Heroin, cancer – nothing could stop your prayer: a saint of music.
Happy Autumn Equinox! I hope everyone is staying safe and sane in these crazy times. I was looking through the Illustrated Poetry archives and discovered I don’t have a good equinox post, but I do have a past post about John Coltrane’s birthday. I am one day early – his birthday was September 23, 1926 – but I think that is okay.
From the original post: “The history haiku for today is to honor the birth of the legendary jazz musician John Coltrane (1926 – 1967). He struggled with addiction as a young man, and sadly, his career was cut short by liver cancer at the age of 40, but he had an outsized impact on jazz and music in general. Especially towards the end of his life, he believed his music had a spiritual dimension, one that transcended any particular religion and tended towards a universalism.
John Coltrane has made an appearance on Illustrated Poetry before – in an illustration of the poem In Memoriam John Coltrane by Michael Stillman. I’ve posted it below.”
To smash the simple atom All mankind was intent. Now any day The atom may Return the compliment.
John Sapiro and I began our email correspondence about this little poem and the history of the atomic age a few months ago, before the early August anniversaries of the atomic bombings of Hiroshima and Nagasaki, but amidst the early chaos of the pandemic. It seemed almost ridiculous to be talking about yet another threat to worldwide health, peace, and humanity — and yet, it was the mood of the day. I couldn’t find an exact date for Ethel Jacobson’s poem, although it is in a book I have that has a copyright date of 1952. And so our conversation centered mostly around the cold war of the 1950s and 60s but veered around widely. We talked about the physicist Richard Feynman and his “One Sentence” — the sentence he composed that could be left behind to restart all of science and technology in the event of complete cataclysm (i.e. nuclear annihilation).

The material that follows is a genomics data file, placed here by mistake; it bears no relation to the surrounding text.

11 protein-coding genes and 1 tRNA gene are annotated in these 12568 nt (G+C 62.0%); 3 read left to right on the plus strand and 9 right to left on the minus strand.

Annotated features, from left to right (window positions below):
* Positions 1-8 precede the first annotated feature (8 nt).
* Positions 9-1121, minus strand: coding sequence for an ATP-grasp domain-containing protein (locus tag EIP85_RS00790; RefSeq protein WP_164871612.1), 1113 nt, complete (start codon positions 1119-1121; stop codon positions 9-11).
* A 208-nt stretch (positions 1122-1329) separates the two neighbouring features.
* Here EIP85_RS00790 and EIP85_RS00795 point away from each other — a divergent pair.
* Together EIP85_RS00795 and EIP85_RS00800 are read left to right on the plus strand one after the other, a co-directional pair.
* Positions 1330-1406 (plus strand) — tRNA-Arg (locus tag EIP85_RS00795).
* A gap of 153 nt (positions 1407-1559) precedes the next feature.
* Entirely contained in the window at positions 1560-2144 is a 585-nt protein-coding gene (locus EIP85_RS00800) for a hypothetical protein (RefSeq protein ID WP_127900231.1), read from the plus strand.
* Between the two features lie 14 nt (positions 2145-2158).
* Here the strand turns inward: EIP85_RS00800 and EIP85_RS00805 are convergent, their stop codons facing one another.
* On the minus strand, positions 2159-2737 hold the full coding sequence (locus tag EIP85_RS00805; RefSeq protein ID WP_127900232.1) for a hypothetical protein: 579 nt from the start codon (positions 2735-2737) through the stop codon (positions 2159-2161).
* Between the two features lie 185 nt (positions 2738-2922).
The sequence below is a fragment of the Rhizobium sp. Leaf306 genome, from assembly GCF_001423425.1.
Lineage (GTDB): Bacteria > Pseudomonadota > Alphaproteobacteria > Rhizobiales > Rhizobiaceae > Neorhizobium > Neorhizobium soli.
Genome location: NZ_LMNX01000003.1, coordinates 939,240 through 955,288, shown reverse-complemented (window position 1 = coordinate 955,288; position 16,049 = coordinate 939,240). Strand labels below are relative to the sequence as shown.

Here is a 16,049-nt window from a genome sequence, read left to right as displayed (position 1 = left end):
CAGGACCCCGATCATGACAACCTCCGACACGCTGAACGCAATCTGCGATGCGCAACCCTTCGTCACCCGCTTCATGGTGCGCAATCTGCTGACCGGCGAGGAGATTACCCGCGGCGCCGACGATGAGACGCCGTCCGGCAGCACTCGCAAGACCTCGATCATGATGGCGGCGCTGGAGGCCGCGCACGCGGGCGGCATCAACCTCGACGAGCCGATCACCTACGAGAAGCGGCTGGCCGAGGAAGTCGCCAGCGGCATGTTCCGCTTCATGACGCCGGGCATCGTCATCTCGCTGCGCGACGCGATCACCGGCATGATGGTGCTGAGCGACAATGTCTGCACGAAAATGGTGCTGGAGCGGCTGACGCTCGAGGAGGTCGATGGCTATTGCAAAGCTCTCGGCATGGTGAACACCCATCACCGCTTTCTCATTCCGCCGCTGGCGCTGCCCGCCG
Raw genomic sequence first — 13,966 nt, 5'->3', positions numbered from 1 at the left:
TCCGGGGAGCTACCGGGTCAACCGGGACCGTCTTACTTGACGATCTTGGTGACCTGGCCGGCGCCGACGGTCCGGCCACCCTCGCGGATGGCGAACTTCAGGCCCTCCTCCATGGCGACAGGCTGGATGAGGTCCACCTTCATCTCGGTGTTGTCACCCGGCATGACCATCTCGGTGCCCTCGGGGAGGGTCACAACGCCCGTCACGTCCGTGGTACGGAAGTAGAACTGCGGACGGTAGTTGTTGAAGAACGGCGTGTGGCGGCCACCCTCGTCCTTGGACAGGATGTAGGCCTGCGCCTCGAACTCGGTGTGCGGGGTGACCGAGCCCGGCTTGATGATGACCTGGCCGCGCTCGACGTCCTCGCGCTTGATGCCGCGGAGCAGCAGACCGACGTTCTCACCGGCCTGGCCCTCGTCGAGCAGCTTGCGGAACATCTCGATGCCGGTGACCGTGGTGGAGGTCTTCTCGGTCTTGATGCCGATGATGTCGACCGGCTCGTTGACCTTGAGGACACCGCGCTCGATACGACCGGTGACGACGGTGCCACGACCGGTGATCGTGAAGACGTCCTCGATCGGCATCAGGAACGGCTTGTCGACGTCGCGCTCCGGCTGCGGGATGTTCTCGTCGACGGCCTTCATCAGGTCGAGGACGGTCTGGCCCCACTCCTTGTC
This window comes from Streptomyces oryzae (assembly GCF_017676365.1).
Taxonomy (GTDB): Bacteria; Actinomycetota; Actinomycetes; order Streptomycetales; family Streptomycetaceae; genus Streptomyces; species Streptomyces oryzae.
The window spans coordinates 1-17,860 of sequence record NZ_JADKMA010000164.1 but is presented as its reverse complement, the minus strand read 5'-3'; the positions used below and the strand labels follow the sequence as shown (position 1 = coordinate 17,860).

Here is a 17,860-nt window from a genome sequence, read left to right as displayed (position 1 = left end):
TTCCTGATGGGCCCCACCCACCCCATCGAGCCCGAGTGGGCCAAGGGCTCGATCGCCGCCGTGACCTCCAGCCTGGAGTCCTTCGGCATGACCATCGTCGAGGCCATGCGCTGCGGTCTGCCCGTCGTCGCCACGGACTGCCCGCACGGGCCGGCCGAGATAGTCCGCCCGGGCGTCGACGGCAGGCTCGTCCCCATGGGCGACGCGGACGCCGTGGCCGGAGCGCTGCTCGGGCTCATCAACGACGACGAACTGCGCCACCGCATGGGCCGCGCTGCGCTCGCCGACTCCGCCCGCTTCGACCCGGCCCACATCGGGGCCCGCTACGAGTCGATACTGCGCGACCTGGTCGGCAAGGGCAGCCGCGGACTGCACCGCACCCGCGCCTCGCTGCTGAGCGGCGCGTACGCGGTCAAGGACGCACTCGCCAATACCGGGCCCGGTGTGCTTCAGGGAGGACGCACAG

“…all things are made of atoms — little particles that move around in perpetual motion, attracting each other when they are a little distance apart, but repelling upon being squeezed into one another.” – Richard Feynman (1918-1988)
I had planned to print Feynman’s entire sentence on my collage, but as I set up the transfer print, it felt wrong. It was too optimistic, too clinical, too exact for what I was feeling. I kept pulling away words and phrases until I was left with this one word; then I was satisfied.
We worked on our pieces in parallel and this is the result! Please stop by his blog (click here!) to see more of his unique combinations and recombinations of music, art, poetry, and video.
Lastly, my tiny paragraph of self-promotion at the end here:
Have doggedly kept up with the writing exercises from Ursula Le Guin’s Steering the craft — latest entry (here it is!) is on POV and my very very short story called “The Mountain Lion Killing.” Also, I have an IG, come on over to @merb02 to say hi and see different haiku and monoprints and some desert photography.